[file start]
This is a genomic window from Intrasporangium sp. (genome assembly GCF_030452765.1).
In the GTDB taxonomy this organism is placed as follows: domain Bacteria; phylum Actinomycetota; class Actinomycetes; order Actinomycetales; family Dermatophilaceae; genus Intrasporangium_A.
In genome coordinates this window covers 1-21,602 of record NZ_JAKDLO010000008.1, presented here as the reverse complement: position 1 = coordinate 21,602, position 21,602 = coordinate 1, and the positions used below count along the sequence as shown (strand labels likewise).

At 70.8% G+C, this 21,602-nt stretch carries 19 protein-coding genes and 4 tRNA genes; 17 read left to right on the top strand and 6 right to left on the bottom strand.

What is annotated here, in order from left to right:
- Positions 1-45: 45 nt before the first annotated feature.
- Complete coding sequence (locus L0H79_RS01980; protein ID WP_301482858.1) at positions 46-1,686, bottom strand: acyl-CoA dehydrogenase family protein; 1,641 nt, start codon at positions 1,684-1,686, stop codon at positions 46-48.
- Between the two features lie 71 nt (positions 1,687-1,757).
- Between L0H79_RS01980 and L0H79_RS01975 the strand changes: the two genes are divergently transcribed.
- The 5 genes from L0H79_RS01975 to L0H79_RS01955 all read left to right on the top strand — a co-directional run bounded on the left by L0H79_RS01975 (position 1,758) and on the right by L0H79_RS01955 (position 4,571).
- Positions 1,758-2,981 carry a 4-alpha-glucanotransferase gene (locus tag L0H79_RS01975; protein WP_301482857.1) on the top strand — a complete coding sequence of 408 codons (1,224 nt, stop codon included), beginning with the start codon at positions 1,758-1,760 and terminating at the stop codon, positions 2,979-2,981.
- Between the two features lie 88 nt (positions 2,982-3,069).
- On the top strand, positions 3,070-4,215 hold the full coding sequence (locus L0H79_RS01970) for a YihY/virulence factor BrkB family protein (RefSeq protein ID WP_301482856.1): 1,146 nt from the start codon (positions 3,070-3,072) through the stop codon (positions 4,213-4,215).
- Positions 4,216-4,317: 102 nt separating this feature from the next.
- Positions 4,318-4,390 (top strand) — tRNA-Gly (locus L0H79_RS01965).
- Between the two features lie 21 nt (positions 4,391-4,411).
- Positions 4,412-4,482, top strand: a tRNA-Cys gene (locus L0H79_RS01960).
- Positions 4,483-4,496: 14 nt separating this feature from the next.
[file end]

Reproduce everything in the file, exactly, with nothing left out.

This is a genomic window from Intrasporangium sp. (genome assembly GCF_030452765.1).
In the GTDB taxonomy this organism is placed as follows: domain Bacteria; phylum Actinomycetota; class Actinomycetes; order Actinomycetales; family Dermatophilaceae; genus Intrasporangium_A.
In genome coordinates this window covers 1-21,602 of record NZ_JAKDLO010000008.1, presented here as the reverse complement: position 1 = coordinate 21,602, position 21,602 = coordinate 1, and the positions used below count along the sequence as shown (strand labels likewise).

At 70.8% G+C, this 21,602-nt stretch carries 19 protein-coding genes and 4 tRNA genes; 17 read left to right on the top strand and 6 right to left on the bottom strand.

What is annotated here, in order from left to right:
- Positions 1-45: 45 nt before the first annotated feature.
- Complete coding sequence (locus L0H79_RS01980; protein ID WP_301482858.1) at positions 46-1,686, bottom strand: acyl-CoA dehydrogenase family protein; 1,641 nt, start codon at positions 1,684-1,686, stop codon at positions 46-48.
- Between the two features lie 71 nt (positions 1,687-1,757).
- Between L0H79_RS01980 and L0H79_RS01975 the strand changes: the two genes are divergently transcribed.
- The 5 genes from L0H79_RS01975 to L0H79_RS01955 all read left to right on the top strand — a co-directional run bounded on the left by L0H79_RS01975 (position 1,758) and on the right by L0H79_RS01955 (position 4,571).
- Positions 1,758-2,981 carry a 4-alpha-glucanotransferase gene (locus tag L0H79_RS01975; protein WP_301482857.1) on the top strand — a complete coding sequence of 408 codons (1,224 nt, stop codon included), beginning with the start codon at positions 1,758-1,760 and terminating at the stop codon, positions 2,979-2,981.
- Between the two features lie 88 nt (positions 2,982-3,069).
- On the top strand, positions 3,070-4,215 hold the full coding sequence (locus L0H79_RS01970) for a YihY/virulence factor BrkB family protein (RefSeq protein ID WP_301482856.1): 1,146 nt from the start codon (positions 3,070-3,072) through the stop codon (positions 4,213-4,215).
- Positions 4,216-4,317: 102 nt separating this feature from the next.
- Positions 4,318-4,390 (top strand) — tRNA-Gly (locus L0H79_RS01965).
- Between the two features lie 21 nt (positions 4,391-4,411).
- Positions 4,412-4,482, top strand: a tRNA-Cys gene (locus L0H79_RS01960).
- Positions 4,483-4,496: 14 nt separating this feature from the next.